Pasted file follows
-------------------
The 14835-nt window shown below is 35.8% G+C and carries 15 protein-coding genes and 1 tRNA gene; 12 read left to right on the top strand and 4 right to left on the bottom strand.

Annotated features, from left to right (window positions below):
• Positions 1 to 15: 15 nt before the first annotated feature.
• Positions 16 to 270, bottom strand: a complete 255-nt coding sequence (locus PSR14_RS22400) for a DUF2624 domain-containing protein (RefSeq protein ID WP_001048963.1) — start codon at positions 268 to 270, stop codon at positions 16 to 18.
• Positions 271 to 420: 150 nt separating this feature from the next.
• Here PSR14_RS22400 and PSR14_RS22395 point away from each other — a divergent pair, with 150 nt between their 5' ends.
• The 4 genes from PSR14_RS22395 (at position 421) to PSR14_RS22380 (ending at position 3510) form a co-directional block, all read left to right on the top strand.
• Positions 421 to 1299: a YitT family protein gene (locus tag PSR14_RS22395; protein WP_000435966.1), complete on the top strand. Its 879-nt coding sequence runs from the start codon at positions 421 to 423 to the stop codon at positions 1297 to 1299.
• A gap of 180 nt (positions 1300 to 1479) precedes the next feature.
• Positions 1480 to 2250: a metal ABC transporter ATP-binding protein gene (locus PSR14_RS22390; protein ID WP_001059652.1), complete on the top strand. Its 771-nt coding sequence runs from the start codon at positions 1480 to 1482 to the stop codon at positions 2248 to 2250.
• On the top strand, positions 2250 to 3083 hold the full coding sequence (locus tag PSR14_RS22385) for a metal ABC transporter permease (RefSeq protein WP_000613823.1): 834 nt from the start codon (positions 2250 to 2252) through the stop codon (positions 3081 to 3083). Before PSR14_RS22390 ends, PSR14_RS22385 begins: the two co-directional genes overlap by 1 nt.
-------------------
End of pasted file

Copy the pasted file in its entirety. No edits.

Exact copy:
The 14835-nt window shown below is 35.8% G+C and carries 15 protein-coding genes and 1 tRNA gene; 12 read left to right on the top strand and 4 right to left on the bottom strand.

Annotated features, from left to right (window positions below):
• Positions 1 to 15: 15 nt before the first annotated feature.
• Positions 16 to 270, bottom strand: a complete 255-nt coding sequence (locus PSR14_RS22400) for a DUF2624 domain-containing protein (RefSeq protein ID WP_001048963.1) — start codon at positions 268 to 270, stop codon at positions 16 to 18.
• Positions 271 to 420: 150 nt separating this feature from the next.
• Here PSR14_RS22400 and PSR14_RS22395 point away from each other — a divergent pair, with 150 nt between their 5' ends.
• The 4 genes from PSR14_RS22395 (at position 421) to PSR14_RS22380 (ending at position 3510) form a co-directional block, all read left to right on the top strand.
• Positions 421 to 1299: a YitT family protein gene (locus tag PSR14_RS22395; protein WP_000435966.1), complete on the top strand. Its 879-nt coding sequence runs from the start codon at positions 421 to 423 to the stop codon at positions 1297 to 1299.
• A gap of 180 nt (positions 1300 to 1479) precedes the next feature.
• Positions 1480 to 2250: a metal ABC transporter ATP-binding protein gene (locus PSR14_RS22390; protein ID WP_001059652.1), complete on the top strand. Its 771-nt coding sequence runs from the start codon at positions 1480 to 1482 to the stop codon at positions 2248 to 2250.
• On the top strand, positions 2250 to 3083 hold the full coding sequence (locus tag PSR14_RS22385) for a metal ABC transporter permease (RefSeq protein WP_000613823.1): 834 nt from the start codon (positions 2250 to 2252) through the stop codon (positions 3081 to 3083). Before PSR14_RS22390 ends, PSR14_RS22385 begins: the two co-directional genes overlap by 1 nt.